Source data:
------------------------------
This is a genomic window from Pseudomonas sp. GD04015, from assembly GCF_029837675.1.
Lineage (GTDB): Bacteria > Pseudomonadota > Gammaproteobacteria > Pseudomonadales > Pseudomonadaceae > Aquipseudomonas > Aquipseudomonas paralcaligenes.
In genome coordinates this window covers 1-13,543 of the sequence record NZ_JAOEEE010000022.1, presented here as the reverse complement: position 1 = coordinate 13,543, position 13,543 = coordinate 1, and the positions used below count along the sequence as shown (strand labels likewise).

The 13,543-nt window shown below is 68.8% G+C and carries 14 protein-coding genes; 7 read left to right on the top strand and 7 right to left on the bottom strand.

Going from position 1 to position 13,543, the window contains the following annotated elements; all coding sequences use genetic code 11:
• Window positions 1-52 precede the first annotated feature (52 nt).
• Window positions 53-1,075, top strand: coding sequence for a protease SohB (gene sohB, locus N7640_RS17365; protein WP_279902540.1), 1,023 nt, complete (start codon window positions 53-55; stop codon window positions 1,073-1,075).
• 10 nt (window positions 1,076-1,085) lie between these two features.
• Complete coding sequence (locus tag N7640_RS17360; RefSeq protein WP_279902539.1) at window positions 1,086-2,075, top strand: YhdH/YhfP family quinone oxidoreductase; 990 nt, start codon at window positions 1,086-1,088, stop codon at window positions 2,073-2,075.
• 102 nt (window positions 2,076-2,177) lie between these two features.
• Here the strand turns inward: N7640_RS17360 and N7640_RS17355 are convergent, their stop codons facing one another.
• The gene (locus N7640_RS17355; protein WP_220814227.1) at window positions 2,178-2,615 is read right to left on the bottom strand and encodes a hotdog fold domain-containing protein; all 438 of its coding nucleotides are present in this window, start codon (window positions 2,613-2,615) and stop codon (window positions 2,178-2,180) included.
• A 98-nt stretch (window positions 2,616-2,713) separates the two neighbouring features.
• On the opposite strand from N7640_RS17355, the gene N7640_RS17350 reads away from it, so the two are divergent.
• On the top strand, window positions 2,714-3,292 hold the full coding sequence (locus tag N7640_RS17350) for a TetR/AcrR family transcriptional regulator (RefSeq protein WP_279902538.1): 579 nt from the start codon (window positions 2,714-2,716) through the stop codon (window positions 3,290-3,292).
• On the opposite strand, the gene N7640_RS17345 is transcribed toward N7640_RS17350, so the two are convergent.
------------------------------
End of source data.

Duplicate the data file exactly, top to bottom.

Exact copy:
This is a genomic window from Pseudomonas sp. GD04015, from assembly GCF_029837675.1.
Lineage (GTDB): Bacteria > Pseudomonadota > Gammaproteobacteria > Pseudomonadales > Pseudomonadaceae > Aquipseudomonas > Aquipseudomonas paralcaligenes.
In genome coordinates this window covers 1-13,543 of the sequence record NZ_JAOEEE010000022.1, presented here as the reverse complement: position 1 = coordinate 13,543, position 13,543 = coordinate 1, and the positions used below count along the sequence as shown (strand labels likewise).

The 13,543-nt window shown below is 68.8% G+C and carries 14 protein-coding genes; 7 read left to right on the top strand and 7 right to left on the bottom strand.

Going from position 1 to position 13,543, the window contains the following annotated elements; all coding sequences use genetic code 11:
• Window positions 1-52 precede the first annotated feature (52 nt).
• Window positions 53-1,075, top strand: coding sequence for a protease SohB (gene sohB, locus N7640_RS17365; protein WP_279902540.1), 1,023 nt, complete (start codon window positions 53-55; stop codon window positions 1,073-1,075).
• 10 nt (window positions 1,076-1,085) lie between these two features.
• Complete coding sequence (locus tag N7640_RS17360; RefSeq protein WP_279902539.1) at window positions 1,086-2,075, top strand: YhdH/YhfP family quinone oxidoreductase; 990 nt, start codon at window positions 1,086-1,088, stop codon at window positions 2,073-2,075.
• 102 nt (window positions 2,076-2,177) lie between these two features.
• Here the strand turns inward: N7640_RS17360 and N7640_RS17355 are convergent, their stop codons facing one another.
• The gene (locus N7640_RS17355; protein WP_220814227.1) at window positions 2,178-2,615 is read right to left on the bottom strand and encodes a hotdog fold domain-containing protein; all 438 of its coding nucleotides are present in this window, start codon (window positions 2,613-2,615) and stop codon (window positions 2,178-2,180) included.
• A 98-nt stretch (window positions 2,616-2,713) separates the two neighbouring features.
• On the opposite strand from N7640_RS17355, the gene N7640_RS17350 reads away from it, so the two are divergent.
• On the top strand, window positions 2,714-3,292 hold the full coding sequence (locus tag N7640_RS17350) for a TetR/AcrR family transcriptional regulator (RefSeq protein WP_279902538.1): 579 nt from the start codon (window positions 2,714-2,716) through the stop codon (window positions 3,290-3,292).
• On the opposite strand, the gene N7640_RS17345 is transcribed toward N7640_RS17350, so the two are convergent.